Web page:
At the Plasticity 2017 conference held in Sydney, industry experts discussed how an EPR scheme could mean that producers were given incentive to change their product design, thereby making it easier for products to be recycled or reused.
A critical part of this process is consumer education. Research has shown that many consumers are unsure about what packaging can be recycled and what can’t be. This is why the Australian Packaging Covenant Organisation (or APCO) developed the Australasian Recycling Label (ARL), which highlights what needs to be done with each piece of packaging. Woolworths was actually the first supermarket back in 2017 to adopt the ARL across their own-brand product range.
The system also helps to guide manufacturers in making the right choices. APCO’s CEO, Brooke Donnelly, told the ABC that “it’s a first in Australia, the ability to be able to evaluate a packaging format in the design phase and make a very conscious choice to create packaging formats that are designed for recycling or reuse.”
Food waste is, unfortunately, a colossal challenge. Australian consumers throw around close to an incredible 3.1 million tonnes of edible food a year; it’s estimated to cost our economy $20 billion dollars each year.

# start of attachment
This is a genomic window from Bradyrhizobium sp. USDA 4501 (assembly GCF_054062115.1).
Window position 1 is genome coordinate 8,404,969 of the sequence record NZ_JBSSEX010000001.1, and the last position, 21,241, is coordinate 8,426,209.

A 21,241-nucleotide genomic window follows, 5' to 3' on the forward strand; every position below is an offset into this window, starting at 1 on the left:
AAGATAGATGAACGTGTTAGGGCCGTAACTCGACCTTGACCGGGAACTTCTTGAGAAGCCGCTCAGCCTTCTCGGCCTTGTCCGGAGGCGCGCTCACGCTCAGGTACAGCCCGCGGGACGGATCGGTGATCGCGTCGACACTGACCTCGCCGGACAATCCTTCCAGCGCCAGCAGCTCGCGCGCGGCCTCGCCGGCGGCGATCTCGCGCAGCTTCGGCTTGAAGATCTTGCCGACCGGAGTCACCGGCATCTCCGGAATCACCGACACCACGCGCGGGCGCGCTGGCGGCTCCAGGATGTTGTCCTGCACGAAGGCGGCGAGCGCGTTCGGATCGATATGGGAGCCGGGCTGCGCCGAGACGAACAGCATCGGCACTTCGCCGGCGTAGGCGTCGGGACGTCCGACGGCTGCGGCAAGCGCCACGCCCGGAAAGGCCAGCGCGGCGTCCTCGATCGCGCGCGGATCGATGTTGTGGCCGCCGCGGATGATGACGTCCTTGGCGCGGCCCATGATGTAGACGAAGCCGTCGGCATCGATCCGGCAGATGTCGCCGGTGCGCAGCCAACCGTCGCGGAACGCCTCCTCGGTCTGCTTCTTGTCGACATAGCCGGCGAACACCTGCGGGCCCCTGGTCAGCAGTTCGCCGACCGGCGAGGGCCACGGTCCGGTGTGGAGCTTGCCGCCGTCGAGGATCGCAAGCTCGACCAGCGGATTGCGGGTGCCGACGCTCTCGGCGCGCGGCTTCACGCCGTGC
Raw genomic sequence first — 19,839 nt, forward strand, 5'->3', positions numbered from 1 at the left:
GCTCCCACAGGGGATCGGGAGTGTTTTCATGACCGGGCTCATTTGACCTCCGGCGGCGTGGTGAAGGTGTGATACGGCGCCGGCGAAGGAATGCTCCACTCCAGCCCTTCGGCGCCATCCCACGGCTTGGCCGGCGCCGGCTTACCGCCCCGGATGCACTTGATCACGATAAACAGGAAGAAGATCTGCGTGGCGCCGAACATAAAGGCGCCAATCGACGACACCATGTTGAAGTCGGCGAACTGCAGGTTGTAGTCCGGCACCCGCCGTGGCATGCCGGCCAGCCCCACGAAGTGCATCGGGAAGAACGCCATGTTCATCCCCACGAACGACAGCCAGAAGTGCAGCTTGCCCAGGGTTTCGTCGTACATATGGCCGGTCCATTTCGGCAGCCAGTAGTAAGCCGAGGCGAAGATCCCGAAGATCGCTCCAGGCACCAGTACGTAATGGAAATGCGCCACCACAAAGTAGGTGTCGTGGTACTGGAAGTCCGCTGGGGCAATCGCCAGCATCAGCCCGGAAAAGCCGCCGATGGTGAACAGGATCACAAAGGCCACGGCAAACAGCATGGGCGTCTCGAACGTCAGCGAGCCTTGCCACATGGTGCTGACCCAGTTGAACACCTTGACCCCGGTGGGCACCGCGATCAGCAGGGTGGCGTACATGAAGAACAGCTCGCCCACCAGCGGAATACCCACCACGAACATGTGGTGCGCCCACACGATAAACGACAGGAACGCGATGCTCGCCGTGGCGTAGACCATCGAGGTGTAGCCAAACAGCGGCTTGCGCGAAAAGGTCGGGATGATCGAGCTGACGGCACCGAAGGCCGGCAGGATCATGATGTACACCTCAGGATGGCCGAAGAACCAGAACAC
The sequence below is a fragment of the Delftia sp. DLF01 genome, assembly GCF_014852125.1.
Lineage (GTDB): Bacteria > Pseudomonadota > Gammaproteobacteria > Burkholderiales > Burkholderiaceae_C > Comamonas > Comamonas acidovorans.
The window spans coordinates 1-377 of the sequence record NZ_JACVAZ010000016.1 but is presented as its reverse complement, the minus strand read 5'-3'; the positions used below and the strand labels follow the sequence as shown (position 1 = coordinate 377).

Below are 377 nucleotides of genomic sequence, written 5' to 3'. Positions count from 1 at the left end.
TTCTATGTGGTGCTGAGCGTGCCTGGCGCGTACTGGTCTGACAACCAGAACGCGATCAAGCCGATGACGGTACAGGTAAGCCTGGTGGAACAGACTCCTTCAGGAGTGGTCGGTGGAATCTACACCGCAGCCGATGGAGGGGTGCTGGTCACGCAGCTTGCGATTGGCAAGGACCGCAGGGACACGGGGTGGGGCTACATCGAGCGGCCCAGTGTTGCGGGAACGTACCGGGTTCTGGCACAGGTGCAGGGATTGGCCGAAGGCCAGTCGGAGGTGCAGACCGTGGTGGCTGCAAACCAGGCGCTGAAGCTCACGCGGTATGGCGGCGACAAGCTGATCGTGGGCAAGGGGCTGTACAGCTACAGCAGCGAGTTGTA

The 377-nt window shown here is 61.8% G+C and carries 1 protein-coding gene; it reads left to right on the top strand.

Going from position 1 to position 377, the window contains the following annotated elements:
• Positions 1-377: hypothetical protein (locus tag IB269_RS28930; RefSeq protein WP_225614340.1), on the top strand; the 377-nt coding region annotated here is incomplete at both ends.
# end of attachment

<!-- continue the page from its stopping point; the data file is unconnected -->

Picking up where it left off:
Consumers aren’t the only ones throwing food away, however – research in the UK has found that the food manufacturing sector is responsible for the bulk of edible food wasted there. Back here in Australia, the story isn’t much better – it's estimated that as much as 40% of fresh produce from our farms is rejected before it even arrives on supermarket shelves.
To tackle this issue at the source, some manufacturers are using by-products to create other value-added products.
Hartshorn Distillery, a Tasmanian-based business, uses sheep whey (a by-product from making cheese) to produce alcoholic beverages – gin, vodka and a vanilla liqueur. Ryan Hartshorn, the owner of the business, told Food & Beverage Magazine that “we’ve been trying to use our waste almost from the beginning. We do a few other little lesser-known products like making fudge from whey. We also make some of our older sheep into a sausage that we sell through our cheesery. And we make a fruit paste that goes with our cheese from the waste of wine making.”
Plenty of other businesses have similar ideas. Banana farmers located on the far north Queensland Tablelands, for example, have turned their banana seconds into a range of gluten-free green banana flour products. And Kalfresh, Scenic Rim vegetable producers, process ‘waste’ carrots into pre-cut and bagged shredded, circle and stick options.
With the spotlight on sustainable manufacturing, the pressure is now on manufacturers to be proactive with their solutions. One thing we can take away from the examples given above, it’s that we can’t drive sustainable business by doing the same thing we always have. As Australian manufacturers, we need to think creatively and innovatively to develop new ways of thinking.